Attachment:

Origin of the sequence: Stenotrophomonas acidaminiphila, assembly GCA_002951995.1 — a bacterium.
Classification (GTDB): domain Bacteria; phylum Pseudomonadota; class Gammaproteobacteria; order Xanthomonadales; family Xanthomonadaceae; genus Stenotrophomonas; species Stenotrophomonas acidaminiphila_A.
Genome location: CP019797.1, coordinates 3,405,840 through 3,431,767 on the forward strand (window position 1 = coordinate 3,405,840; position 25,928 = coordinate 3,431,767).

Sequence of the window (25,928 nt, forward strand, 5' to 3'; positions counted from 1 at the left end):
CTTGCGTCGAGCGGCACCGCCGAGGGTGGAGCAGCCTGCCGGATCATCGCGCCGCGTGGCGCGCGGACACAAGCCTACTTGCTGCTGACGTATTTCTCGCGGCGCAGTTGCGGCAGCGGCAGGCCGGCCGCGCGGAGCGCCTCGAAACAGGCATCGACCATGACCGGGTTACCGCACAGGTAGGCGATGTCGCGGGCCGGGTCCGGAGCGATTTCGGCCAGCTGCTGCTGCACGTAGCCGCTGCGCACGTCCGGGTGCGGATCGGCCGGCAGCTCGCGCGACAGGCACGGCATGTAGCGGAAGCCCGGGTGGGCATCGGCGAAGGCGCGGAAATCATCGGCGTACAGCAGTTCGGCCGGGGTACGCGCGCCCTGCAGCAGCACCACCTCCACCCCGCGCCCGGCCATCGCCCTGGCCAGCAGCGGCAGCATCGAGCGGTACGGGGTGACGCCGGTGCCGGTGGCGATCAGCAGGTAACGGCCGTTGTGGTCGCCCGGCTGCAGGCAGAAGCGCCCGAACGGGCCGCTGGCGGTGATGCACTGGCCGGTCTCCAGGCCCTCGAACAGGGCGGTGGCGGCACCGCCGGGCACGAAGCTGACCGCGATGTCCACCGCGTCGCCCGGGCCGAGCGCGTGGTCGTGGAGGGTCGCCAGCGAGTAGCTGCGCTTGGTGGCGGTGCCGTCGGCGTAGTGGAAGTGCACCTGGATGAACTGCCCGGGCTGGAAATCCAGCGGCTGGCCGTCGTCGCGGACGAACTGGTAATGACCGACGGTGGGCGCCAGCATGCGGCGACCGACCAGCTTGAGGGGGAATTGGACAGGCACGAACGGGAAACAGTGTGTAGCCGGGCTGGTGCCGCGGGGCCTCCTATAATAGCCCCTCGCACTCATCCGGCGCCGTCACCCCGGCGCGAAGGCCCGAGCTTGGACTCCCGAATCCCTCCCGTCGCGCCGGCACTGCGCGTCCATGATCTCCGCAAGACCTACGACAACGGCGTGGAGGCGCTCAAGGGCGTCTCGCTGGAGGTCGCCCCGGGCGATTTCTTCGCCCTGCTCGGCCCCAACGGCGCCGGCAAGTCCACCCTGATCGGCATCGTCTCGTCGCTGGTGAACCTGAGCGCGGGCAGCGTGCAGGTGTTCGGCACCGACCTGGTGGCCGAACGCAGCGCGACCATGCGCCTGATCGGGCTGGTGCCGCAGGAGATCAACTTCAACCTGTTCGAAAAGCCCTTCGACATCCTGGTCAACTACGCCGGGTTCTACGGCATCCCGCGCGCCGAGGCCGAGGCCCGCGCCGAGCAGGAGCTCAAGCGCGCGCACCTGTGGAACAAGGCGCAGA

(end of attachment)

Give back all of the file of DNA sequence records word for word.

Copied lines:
Origin of the sequence: Stenotrophomonas acidaminiphila, assembly GCA_002951995.1 — a bacterium.
Classification (GTDB): domain Bacteria; phylum Pseudomonadota; class Gammaproteobacteria; order Xanthomonadales; family Xanthomonadaceae; genus Stenotrophomonas; species Stenotrophomonas acidaminiphila_A.
Genome location: CP019797.1, coordinates 3,405,840 through 3,431,767 on the forward strand (window position 1 = coordinate 3,405,840; position 25,928 = coordinate 3,431,767).

Sequence of the window (25,928 nt, forward strand, 5' to 3'; positions counted from 1 at the left end):
CTTGCGTCGAGCGGCACCGCCGAGGGTGGAGCAGCCTGCCGGATCATCGCGCCGCGTGGCGCGCGGACACAAGCCTACTTGCTGCTGACGTATTTCTCGCGGCGCAGTTGCGGCAGCGGCAGGCCGGCCGCGCGGAGCGCCTCGAAACAGGCATCGACCATGACCGGGTTACCGCACAGGTAGGCGATGTCGCGGGCCGGGTCCGGAGCGATTTCGGCCAGCTGCTGCTGCACGTAGCCGCTGCGCACGTCCGGGTGCGGATCGGCCGGCAGCTCGCGCGACAGGCACGGCATGTAGCGGAAGCCCGGGTGGGCATCGGCGAAGGCGCGGAAATCATCGGCGTACAGCAGTTCGGCCGGGGTACGCGCGCCCTGCAGCAGCACCACCTCCACCCCGCGCCCGGCCATCGCCCTGGCCAGCAGCGGCAGCATCGAGCGGTACGGGGTGACGCCGGTGCCGGTGGCGATCAGCAGGTAACGGCCGTTGTGGTCGCCCGGCTGCAGGCAGAAGCGCCCGAACGGGCCGCTGGCGGTGATGCACTGGCCGGTCTCCAGGCCCTCGAACAGGGCGGTGGCGGCACCGCCGGGCACGAAGCTGACCGCGATGTCCACCGCGTCGCCCGGGCCGAGCGCGTGGTCGTGGAGGGTCGCCAGCGAGTAGCTGCGCTTGGTGGCGGTGCCGTCGGCGTAGTGGAAGTGCACCTGGATGAACTGCCCGGGCTGGAAATCCAGCGGCTGGCCGTCGTCGCGGACGAACTGGTAATGACCGACGGTGGGCGCCAGCATGCGGCGACCGACCAGCTTGAGGGGGAATTGGACAGGCACGAACGGGAAACAGTGTGTAGCCGGGCTGGTGCCGCGGGGCCTCCTATAATAGCCCCTCGCACTCATCCGGCGCCGTCACCCCGGCGCGAAGGCCCGAGCTTGGACTCCCGAATCCCTCCCGTCGCGCCGGCACTGCGCGTCCATGATCTCCGCAAGACCTACGACAACGGCGTGGAGGCGCTCAAGGGCGTCTCGCTGGAGGTCGCCCCGGGCGATTTCTTCGCCCTGCTCGGCCCCAACGGCGCCGGCAAGTCCACCCTGATCGGCATCGTCTCGTCGCTGGTGAACCTGAGCGCGGGCAGCGTGCAGGTGTTCGGCACCGACCTGGTGGCCGAACGCAGCGCGACCATGCGCCTGATCGGGCTGGTGCCGCAGGAGATCAACTTCAACCTGTTCGAAAAGCCCTTCGACATCCTGGTCAACTACGCCGGGTTCTACGGCATCCCGCGCGCCGAGGCCGAGGCCCGCGCCGAGCAGGAGCTCAAGCGCGCGCACCTGTGGAACAAGGCGCAGA